Likewise, candidates running for National Delegate or Presidential Elector at the congressional district conventions will need contact information for the state delegates who’ll be voting in their elections.
And at the state convention, candidates for Democratic National Committee, Presidential Elector, and At-Large National Delegate will need voter contact information in order to campaign.
I’m pretty sure the DPVA is creating a process to facilitate campaigning at the state convention (including potential video), though when it comes to this weekend’s caucuses, it may be too late.
(3) Signature Requirement for DNC Candidacy
According to the filing form required to run for Democratic National Committee at the state convention, a candidate is required to “collect the signatures of 50 registered Virginia voters from at least six Congressional Districts.”
Clearly it’s unreasonable to expect people to collect physical signatures during a pandemic, especially given Governor Northam’s EO-55: a problem the General Assembly should consider when it comes to local elections this year in Virginia. The DPVA has adapted by allowing the signatures to be collected remotely, though it’s unclear whether this process is as easy and efficient as it could be.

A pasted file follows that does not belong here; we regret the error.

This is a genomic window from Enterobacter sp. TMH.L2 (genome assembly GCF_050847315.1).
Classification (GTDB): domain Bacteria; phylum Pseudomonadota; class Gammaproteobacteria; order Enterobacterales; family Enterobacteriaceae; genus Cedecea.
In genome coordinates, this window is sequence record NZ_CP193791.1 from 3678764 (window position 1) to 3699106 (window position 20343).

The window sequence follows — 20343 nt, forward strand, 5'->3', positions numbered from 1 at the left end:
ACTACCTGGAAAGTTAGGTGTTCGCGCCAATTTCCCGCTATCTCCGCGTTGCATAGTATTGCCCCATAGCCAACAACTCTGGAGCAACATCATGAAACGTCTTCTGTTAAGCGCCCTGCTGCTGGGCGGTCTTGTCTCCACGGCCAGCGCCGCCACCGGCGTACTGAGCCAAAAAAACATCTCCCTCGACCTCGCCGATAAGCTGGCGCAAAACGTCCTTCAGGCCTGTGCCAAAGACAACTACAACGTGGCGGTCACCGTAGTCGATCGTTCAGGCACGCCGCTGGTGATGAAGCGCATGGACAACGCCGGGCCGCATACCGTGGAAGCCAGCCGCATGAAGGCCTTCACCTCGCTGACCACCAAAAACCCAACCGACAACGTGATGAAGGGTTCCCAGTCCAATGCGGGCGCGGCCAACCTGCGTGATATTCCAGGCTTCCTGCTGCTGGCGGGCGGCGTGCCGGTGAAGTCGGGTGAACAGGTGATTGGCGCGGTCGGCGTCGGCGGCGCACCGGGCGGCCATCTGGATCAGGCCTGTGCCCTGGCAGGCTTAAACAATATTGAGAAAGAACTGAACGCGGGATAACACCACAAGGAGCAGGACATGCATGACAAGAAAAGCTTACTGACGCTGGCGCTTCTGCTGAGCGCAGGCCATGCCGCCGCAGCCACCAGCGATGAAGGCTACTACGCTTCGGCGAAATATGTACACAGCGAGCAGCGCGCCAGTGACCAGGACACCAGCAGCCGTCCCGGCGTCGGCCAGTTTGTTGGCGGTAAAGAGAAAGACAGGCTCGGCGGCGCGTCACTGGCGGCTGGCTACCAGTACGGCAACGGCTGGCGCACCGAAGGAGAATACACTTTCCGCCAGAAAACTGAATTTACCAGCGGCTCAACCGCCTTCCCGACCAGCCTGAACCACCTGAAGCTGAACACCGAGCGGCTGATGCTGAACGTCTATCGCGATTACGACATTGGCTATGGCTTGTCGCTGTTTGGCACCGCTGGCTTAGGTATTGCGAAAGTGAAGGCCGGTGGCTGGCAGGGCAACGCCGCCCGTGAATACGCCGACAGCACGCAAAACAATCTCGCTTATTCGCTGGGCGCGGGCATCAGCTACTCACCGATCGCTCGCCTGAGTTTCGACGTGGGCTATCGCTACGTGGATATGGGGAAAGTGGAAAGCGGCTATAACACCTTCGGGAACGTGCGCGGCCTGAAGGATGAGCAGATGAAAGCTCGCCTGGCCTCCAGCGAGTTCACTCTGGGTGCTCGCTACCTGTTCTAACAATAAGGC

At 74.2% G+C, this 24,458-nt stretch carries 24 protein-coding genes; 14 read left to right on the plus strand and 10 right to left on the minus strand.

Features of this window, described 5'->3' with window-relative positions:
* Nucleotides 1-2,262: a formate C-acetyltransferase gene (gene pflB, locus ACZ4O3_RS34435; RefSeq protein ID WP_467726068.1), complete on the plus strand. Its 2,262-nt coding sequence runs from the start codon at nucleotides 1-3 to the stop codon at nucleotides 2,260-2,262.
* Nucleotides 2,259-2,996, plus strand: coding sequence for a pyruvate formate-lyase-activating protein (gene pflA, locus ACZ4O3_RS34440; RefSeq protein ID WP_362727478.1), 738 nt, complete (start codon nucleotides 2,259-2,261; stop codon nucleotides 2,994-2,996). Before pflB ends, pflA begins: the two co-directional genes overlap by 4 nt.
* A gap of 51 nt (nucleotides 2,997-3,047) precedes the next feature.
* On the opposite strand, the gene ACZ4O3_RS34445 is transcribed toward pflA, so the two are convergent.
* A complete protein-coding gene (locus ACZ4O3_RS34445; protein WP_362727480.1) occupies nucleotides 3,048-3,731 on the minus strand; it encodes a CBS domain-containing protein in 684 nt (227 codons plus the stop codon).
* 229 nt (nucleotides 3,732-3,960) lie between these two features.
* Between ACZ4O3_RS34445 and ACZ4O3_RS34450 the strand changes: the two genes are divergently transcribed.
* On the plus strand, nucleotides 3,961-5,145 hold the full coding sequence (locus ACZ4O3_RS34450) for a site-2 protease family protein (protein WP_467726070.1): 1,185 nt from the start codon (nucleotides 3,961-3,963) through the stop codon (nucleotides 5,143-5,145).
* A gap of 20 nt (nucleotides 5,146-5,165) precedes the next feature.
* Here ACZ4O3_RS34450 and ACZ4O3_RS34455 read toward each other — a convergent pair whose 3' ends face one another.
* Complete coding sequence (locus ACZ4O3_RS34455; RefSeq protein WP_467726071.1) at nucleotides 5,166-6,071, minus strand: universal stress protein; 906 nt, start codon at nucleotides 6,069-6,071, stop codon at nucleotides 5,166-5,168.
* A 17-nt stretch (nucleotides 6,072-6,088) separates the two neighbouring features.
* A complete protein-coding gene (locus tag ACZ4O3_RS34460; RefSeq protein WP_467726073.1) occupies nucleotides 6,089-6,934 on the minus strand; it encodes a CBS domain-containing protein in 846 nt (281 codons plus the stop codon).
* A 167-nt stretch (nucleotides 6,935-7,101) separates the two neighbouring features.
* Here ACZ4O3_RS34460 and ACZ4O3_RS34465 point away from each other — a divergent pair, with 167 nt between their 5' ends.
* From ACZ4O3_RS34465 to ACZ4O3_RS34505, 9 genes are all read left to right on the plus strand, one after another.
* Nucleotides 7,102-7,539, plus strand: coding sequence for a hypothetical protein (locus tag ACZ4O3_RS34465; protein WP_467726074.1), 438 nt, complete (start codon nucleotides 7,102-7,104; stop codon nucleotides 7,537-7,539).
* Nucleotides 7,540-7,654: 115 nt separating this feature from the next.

(4) Fate of Sanders At-Large National Delegates
Rule 11(c) of the Delegate Selection Rules for the 2020 Democratic National Committee reads in part:
“If a presidential candidate entitled to an allocation under this rule is no longer a candidate at the time at-large delegates are selected, his/her allocation shall be proportionately divided among the other preferences entitled to an allocation.”
Depending on whether or not Bernie Sanders is officially “no longer a candidate,” the Sanders At-Large National Delegate seats could be transferred to Joe Biden. This decision will be made at the national level, but we should be prepared to adjust here in Virginia depending on the DNC interpretation of the rule.
These potential challenges should be easy to overcome, if we keep them in mind as we proceed through this historic process.
You can find the official party documents and resources devoted to the 2020 delegate selection process on the DPVA’s website.